Dalits and OBCs losing out because of limited access to English education
Brahmins, who hated other languages, learnt Persian and Urdu when the Muslims were ruling India. They were the ones who gave up Persian and learnt English during colonial rule. After 1947, they were the ones who kept English education in the private sector and regional languages in public sector.Updated: Jan 05, 2017 21:36 IST
Writers in the English language are easily the best known in Karnataka today. RK Narayan (a Tamil Brahmin brought up in Mysore), Raja Rao (Smartha Brahmin), Girish Karnad (a Maratha Saraswatha Brahmin) and UR Ananathamurthy (Kannada Brahmin with a socialist ideological background) are among them. Apart from these, there are other well known social science, political and journalistic writers among Brahmins from the state. Why are no Other Backward Class (OBC) and Dalit writers from Karnataka known outside their state? A Dalit writer like Devanoor Mahadeva is known only within his state, that too more among Dalit circles. The upper castes of Karnataka do not give him the recognition that a writer of his stature deserves.
Karnataka has produced many OBC politicians: Devaraj Urs, S Bangarappa and Siddaramaiah are well known politicians who became the chief ministers. Of these three, Devaraj Urs was from the Mysore royal heritage but Bangarappa and Siddaramaiah came from Idiga (toddy taping) and Kuruba communities, which are very backward castes. Such good leaders also did not get national status.
The reason is that they are not projected by the English intellectuals of the state or national-level intellectuals who write in English. Though HD Deve Gowda, a Sudra upper caste leader, became the prime minister because of the support of the Sudra upper caste leaders like Chandrababu Naidu, the English media in Delhi showed him scant respect. Brahmin English-speaking leaders like PV Narasimha Rao and IK Gujral were shown in a positive light because they could engage with the English-writing circles of Delhi and the international media. Even Prime Minister Narendra Modi is treated with disdain in some elite circles because of his lack of English-speaking abilities.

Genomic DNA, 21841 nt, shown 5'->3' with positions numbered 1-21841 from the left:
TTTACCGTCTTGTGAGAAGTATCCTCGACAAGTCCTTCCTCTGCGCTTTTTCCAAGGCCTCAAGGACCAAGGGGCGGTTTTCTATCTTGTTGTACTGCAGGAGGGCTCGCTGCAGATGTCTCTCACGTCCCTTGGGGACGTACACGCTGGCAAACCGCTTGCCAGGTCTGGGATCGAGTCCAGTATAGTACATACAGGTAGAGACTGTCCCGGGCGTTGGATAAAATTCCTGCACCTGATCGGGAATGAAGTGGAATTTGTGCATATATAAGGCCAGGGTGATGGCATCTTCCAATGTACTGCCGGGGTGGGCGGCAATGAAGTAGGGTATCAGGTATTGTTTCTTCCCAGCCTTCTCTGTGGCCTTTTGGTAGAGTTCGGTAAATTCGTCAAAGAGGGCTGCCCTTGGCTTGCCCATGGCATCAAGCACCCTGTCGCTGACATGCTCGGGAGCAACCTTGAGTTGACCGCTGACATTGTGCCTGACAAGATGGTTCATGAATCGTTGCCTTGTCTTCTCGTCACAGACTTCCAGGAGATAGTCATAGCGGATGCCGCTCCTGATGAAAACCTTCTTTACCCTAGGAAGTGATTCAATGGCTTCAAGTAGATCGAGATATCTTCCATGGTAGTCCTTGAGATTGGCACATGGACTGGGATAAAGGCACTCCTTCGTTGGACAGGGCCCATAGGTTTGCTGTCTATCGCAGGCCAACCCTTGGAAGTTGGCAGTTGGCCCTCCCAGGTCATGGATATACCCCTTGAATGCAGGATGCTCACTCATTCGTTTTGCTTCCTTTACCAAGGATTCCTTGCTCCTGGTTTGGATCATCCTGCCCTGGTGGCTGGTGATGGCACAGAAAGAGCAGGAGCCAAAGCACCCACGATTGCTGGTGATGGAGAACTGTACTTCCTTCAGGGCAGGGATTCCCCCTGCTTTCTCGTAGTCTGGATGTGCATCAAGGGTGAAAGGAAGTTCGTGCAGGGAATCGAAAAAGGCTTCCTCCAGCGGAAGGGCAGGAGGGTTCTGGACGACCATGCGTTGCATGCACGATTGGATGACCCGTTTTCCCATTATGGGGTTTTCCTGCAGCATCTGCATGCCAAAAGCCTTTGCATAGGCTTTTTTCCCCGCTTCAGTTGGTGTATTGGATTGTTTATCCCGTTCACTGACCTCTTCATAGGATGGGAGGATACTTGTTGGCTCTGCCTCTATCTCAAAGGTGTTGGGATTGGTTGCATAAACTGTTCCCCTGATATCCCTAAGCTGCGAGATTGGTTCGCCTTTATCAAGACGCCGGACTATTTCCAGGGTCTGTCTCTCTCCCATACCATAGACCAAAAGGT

Unlike united Andhra Pradesh or the Telugu two states, Karnataka’s OBCs and Dalits produced Dalit political leaders. For example, Mallikarjun Karge is playing a national role as a leader of the Opposition party. Yet Kannada society has not produced an OBC and Dalit intellectual who could write in English. There are hardly any well known journalists, writers and transformative intellectuals from these communities.
This is because most Dalit/ Other Backward Classes study in government schools, which teach only in the Kannada medium. At the same time, Karnataka is known for good English-medium schools in the private sector. Bengaluru is also known as an advanced English and software education and employment centre. But how many OBCs and Dalits are there in that sector?
It was UR Ananthamurthy who opposed the government schools teaching in English but educated his children in English-medium schools. Girish Karnad’s son Raghu Karnad has also been educated in the West. But they want the labouring communities to learn only Kannada, knowing well that a good English education is the most empowering soft power.
Unless the OBCs and Dalits defeat this sophisticated intellectual manipulation by the Kannada English-speaking Brahmins, the country will not move towards educational equality.
If this inequality and caste oppression is not stopped by the lower castes by forcing the government schools to teach in English, nothing will change.
Brahmins, who hated other languages, learnt Persian and Urdu when the Muslims were ruling India. They were the ones who gave up Persian and learnt English during colonial rule.
Learning a little bit of English in the Kannada-medium schools and competing with convent school-educated Brahmins and other upper castes will not be possible for the OBCs and Dalits.
The OBC and Dalit intellectuals must realise this important fact and work to change things.
Kancha Ilaiah Shepherd is director, Centre for the Study of Social Exclusion and Inclusive Policy, Maulana Azad National Urdu University, Gachibowli, Hyderabad
The views expressed are personal
First Published: Jan 05, 2017 17:44 IST